Jul 06, 2022 News
— while Guyana pursues less electricity for billions more
Kaieteur News – The World Bank has recently approved US$165 million in additional financing to accelerate the adoption of solar photovoltaic (PV) units on rooftops in India by residential consumers by making it more affordable.
The money will directly finance 450 megawatts (MW) of residential rooftop solar capacity and the initiative is expected to reduce greenhouse gas (GHG) emissions by 13.9 million tons.
This works out to about US$376,000 per megawatt.
Guyana on the otherhand is racing ahead with a gas-to-energy project that will supply the grid with some 250MW with a speculated cost of over a billion US dollars and a 175 MW hydro plant at Amaila Falls, pegged also at in excess of a billon US dollars in its previous iteration.The financing from the bank for India’s project includes a US$150 million loan from the International Bank for Reconstruction and Development (IBRD) and US$15 million from the IBRD Fund for Innovative Global Public Goods Solutions.
Hideki Mori, the World Bank’s Acting Country Director for India, said, “this additional financing will increase India’s installed capacity of grid-connected rooftop solar and help India towards its goal of sourcing 50 percent of its energy needs from renewable sources by 2030.”
According to a Mercom India report, the funding programme will provide concessional financing to developers and residential consumers and mobilise additional private capital to the tune of US$71 million, in addition to the US$151.61 million that has been mobilised so far. With this lending, users can generate clean, reliable energy for their use and free surplus electricity into the national grid.
“The programme will help make rooftop solar affordable to residential consumers and catalyse a market with significant potential,” said Amit Jain and Mani Khurana, task team leaders of the project.
The financing will also support distribution companies in identifying groups of residential customers, optimal locations to install the rooftop solar and battery energy storage systems, and appropriate business practices that will help the utilities.
The World Bank reported that over 200 million people in India do not have access to electricity, and those who do, continue to face frequent disruptions. Power shortages also affect economic output, with many industries and manufacturers relying on expensive and polluting diesel generators for back-up power supply. As such, installing solar PV units on rooftops would be a cleaner and cheaper energy solution for these consumers.
The bank has been supporting the Government of India’s programe to generate electricity from rooftop solar since 2017 with the financing of US$648 million for rooftop solar for commercial and industrial establishments.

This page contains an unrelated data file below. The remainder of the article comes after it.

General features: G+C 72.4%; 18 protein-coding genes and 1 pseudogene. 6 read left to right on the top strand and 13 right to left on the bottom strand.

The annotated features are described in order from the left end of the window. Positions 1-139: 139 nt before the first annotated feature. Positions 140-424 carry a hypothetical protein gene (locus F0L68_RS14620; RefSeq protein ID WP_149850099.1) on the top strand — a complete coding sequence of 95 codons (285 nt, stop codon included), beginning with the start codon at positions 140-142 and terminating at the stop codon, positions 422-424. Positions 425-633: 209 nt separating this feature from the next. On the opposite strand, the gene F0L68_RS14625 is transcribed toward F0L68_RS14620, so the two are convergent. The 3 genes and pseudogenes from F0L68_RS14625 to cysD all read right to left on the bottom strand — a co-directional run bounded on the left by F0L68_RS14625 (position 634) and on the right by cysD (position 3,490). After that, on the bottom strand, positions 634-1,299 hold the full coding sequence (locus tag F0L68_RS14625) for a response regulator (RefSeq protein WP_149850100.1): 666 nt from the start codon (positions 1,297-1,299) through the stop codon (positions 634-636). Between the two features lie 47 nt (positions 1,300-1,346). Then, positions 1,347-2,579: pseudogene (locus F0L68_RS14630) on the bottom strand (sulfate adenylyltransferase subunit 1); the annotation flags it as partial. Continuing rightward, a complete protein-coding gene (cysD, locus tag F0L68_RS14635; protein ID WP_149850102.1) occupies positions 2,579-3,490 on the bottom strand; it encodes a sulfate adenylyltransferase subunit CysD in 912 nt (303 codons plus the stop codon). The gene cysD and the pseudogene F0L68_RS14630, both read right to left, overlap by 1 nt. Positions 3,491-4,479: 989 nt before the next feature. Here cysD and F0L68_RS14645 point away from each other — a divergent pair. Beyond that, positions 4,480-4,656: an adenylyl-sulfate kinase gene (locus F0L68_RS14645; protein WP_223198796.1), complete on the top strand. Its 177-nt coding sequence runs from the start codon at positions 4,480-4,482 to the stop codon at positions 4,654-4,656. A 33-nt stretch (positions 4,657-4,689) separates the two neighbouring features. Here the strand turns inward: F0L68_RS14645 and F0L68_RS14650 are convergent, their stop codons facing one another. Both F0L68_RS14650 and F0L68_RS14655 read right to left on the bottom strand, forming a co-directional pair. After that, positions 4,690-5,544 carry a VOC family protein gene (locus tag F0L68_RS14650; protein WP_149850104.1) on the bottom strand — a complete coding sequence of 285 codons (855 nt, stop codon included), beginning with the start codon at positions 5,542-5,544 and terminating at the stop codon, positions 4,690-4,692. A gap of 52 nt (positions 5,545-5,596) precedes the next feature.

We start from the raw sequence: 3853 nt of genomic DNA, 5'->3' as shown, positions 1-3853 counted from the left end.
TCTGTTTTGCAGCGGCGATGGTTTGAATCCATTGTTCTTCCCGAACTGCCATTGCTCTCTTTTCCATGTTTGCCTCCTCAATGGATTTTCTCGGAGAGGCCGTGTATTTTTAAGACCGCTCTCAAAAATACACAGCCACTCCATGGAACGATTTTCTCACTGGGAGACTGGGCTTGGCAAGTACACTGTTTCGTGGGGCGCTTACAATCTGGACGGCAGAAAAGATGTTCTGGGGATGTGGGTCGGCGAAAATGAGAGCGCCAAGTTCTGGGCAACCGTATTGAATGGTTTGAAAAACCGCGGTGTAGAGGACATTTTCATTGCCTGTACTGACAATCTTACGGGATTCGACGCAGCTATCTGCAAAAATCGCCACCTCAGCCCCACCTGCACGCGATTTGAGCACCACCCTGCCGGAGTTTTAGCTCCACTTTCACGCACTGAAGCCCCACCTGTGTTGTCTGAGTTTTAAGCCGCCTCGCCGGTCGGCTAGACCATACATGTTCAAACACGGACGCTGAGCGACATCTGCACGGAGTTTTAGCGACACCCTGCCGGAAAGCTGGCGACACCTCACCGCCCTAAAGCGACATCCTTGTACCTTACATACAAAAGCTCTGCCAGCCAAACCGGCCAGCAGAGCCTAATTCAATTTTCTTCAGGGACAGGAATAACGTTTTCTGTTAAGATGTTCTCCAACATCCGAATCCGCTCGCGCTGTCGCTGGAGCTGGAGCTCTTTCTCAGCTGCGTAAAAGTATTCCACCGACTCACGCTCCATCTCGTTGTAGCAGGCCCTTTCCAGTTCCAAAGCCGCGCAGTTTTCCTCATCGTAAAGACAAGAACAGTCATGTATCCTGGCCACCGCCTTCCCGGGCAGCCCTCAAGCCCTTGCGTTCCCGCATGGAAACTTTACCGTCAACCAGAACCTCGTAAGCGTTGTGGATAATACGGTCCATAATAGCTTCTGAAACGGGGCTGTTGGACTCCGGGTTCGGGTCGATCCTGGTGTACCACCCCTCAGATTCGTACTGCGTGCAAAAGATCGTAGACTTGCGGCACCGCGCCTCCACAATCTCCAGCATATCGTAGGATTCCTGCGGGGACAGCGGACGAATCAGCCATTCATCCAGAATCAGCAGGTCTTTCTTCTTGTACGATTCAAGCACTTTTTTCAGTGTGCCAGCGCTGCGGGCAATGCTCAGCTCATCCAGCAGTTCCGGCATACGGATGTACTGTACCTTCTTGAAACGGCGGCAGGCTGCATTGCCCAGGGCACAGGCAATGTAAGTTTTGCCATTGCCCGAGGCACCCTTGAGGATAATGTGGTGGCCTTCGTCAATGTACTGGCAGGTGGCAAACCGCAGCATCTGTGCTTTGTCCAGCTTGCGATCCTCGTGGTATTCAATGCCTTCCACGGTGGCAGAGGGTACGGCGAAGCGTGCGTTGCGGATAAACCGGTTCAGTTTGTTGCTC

India added 456 MW of rooftop solar capacity in the first quarter (Q1) of 2022, this is a 34 percent year-over-year growth compared to 341 MW registered in the same period in 2021. Notably, in a quarter-over-quarter comparison, installations were up by 13 percent, compared to the 402 MW installed in Q4 2021.
Notwithstanding the global push towards renewable energy, Guyana’s Vice President, has stated that solar is simply too expensive for Guyana. During one of his press conferences in June, Jagdeo, who was one of six persons back in 2010 to receive the United Nations Environment Programme (UNEP) Champion of the Earth, claimed that the generation of power in Guyana through renewable options such as solar, wind and even hydro is “very, very expensive” when compared to the highly touted Gas-to-Energy (GTE) project which is currently being touted over US$1.3B.
While Jagdeo claimed that renewable alternatives are too expensive for Guyana, President of the Caribbean Development Bank (CDB), Dr. Hyginus ‘Gene’ Leon, a few weeks ago underscored the urgent need for the region to accelerate the transition to renewable energy.
His comment comes even as the world is pushing to transition towards renewable energy. Kaieteur News had reported that taking its lead from Germany, the European Union (EU) has signalled its intention to embrace renewable energy much faster than was planned, a direct result of the war being waged between Russian and Ukraine. Russia provides much of Europe with its Natural Gas.
As such, the EU is now looking in the interim to make its purchases from other sources, such as Israel but even those supplies would not be adequate leading to the now stated position of accelerating its push towards renewable sources of energy such as solar, wind and hydro, among other forms of new clean energy technology being developed.
To this end, the EU, Israel and Egypt have signed a tripartite natural gas export deal as the bloc seeks to diversify away from Russian energy. The deal, finalised at the East Mediterranean regional energy conference in Cairo, will allow “significant” exports of Israeli gas to Europe for the first time, the Israeli energy ministry said.
Moreover, earlier this year, the Government of Barbados inked a deal that in the near future will see the country realising some 178 MW of electricity using hydrogen and solar energy at a cost of some US$100M, while in Ethiopia, that country will soon realise 6,500 MW of hydro power electricity at a cost of just over US$600,000 per MW.
With the world on a pathway towards reducing carbon emissions as a result of burning fossil fuels primarily for electricity generation and transportation, Barbados is now leading the Caribbean region with the announcement that it will soon be building the largest clean hybrid power plant in the Caribbean, producing base load power for 16,000 Barbadian households from solar and locally produced green hydrogen.
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